My First Time

November 03 2017

I will never forget her. She was my first. She was beautiful, graceful, confident, and aware. That soft, light brown hair and those big brown eyes that were so captivating and innocent. I watched her for quite a while, waiting for an opening, for that perfect opportunity when her guard was down. I was pretty sure she didn’t even see me. She certainly had not looked my way or paid me any attention since she got there. I, myself, was a little scared and unsure. This was all new to me, even though I had been thinking about it for years and played this scenario through in my head dozens of times. When it became real, all that mental preparation went out the window. I just wasn’t sure that I could pull the trigger. But, when I did, it was a perfect shot and I had harvested my first deer – a beautiful 120 pound doe.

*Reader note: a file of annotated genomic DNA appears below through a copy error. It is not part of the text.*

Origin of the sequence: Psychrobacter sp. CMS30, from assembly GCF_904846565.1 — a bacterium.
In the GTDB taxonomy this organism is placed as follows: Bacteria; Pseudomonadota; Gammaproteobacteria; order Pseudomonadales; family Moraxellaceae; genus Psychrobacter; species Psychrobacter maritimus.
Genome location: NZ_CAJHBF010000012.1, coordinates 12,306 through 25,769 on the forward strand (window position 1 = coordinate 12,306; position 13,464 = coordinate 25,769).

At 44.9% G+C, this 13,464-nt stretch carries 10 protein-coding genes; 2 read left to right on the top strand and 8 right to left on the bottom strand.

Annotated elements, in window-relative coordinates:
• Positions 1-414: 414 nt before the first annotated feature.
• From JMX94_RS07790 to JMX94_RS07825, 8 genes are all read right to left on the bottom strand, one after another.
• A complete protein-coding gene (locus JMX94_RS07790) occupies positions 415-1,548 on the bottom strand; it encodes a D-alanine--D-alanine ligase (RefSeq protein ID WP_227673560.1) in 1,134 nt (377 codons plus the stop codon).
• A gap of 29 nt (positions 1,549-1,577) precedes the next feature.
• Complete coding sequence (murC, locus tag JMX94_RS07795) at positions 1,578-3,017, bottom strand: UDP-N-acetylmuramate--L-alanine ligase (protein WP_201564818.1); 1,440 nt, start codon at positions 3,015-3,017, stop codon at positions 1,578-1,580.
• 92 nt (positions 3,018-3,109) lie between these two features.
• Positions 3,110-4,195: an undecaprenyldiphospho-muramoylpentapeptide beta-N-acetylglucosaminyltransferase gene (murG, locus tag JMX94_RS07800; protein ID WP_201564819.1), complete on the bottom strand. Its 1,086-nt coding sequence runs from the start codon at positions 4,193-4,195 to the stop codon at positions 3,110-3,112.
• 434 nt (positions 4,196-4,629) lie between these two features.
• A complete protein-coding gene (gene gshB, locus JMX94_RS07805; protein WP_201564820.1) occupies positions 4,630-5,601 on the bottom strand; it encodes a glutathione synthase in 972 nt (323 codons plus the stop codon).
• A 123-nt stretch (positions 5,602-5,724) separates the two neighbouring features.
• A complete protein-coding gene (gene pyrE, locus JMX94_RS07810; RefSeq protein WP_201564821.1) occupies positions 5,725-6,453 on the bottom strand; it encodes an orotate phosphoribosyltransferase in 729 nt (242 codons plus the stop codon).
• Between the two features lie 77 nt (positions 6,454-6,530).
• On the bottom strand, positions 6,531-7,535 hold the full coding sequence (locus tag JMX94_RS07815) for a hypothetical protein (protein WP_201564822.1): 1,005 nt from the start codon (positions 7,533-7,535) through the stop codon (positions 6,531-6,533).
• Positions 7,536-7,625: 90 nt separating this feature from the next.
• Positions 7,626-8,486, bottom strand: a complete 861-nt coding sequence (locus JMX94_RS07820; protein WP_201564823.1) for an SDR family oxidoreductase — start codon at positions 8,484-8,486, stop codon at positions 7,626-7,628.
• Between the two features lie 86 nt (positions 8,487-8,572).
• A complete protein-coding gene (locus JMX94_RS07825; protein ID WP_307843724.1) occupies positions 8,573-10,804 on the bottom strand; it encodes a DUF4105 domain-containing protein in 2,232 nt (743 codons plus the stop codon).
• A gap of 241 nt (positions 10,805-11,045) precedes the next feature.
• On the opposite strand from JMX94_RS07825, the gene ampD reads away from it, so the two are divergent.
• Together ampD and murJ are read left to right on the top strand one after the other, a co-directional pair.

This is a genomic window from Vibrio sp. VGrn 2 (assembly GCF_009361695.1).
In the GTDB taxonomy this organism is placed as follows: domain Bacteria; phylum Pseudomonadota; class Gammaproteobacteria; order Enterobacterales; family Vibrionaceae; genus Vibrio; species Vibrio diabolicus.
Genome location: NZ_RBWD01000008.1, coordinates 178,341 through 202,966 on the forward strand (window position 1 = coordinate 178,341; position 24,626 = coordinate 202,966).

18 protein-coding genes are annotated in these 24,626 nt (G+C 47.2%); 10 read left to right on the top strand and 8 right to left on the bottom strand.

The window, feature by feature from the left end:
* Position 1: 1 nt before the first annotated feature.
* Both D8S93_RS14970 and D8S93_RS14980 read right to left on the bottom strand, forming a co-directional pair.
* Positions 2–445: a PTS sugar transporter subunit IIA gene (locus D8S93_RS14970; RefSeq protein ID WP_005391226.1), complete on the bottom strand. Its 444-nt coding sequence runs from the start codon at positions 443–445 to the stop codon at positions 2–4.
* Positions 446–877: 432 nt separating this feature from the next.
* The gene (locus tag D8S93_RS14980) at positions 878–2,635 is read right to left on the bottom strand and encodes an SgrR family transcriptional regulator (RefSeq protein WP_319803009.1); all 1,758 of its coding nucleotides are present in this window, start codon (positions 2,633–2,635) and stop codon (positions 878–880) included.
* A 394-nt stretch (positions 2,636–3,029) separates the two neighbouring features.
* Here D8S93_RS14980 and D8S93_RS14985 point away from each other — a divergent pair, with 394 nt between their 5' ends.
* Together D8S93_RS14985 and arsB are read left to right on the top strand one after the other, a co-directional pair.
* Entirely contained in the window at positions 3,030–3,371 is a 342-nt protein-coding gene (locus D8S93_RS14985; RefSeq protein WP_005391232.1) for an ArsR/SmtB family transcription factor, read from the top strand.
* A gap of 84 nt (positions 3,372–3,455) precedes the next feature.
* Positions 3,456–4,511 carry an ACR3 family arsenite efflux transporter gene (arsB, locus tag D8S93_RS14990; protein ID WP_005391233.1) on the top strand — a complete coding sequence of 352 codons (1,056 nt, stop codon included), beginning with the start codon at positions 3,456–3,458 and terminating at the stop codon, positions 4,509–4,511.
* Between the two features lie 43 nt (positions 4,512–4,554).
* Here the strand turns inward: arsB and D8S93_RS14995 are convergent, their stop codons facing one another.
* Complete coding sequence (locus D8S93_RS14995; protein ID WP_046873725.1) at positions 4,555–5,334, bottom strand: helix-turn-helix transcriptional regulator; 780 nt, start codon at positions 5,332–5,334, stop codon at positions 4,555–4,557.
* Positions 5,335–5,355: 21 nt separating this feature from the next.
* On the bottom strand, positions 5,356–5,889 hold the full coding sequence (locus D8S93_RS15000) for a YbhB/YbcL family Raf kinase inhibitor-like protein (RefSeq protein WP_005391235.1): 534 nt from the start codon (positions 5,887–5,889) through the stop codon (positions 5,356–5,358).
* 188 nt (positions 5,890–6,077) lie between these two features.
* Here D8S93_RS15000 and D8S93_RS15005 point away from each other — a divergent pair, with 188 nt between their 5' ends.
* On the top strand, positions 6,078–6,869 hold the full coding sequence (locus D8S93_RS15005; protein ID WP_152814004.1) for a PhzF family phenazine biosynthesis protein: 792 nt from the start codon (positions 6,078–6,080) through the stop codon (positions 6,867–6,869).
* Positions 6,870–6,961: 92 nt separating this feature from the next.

It is amazing the detail with which you can recall those special memories. On that particular hunt, I can remember the weather, the temperature, exactly where I was, the pre-hunt conversation, and how it all came together. I don’t think I will ever forget the exhilaration and excitement of making the perfect shot and the taking of my first deer. I also cherish that feeling of solemn pride that sets in after you regain control of your faculties. It is never a flippant or dismissive thing to take a life. We are given dominion over the beasts of the earth and the fowls of the air by an indisputable power, but it should never be taken lightly or with disdain. Having dominion also comes with the responsibility of nurturing and taking care of those under your charge. We will answer for the way we treat that we have dominion over. However, you can take pleasure in the harvesting of an animal that is well used in providing nourishment for yourself and others, and that is where the pride comes from; knowing that you did all you could to provide a quick end and that the animal will be respected and well used.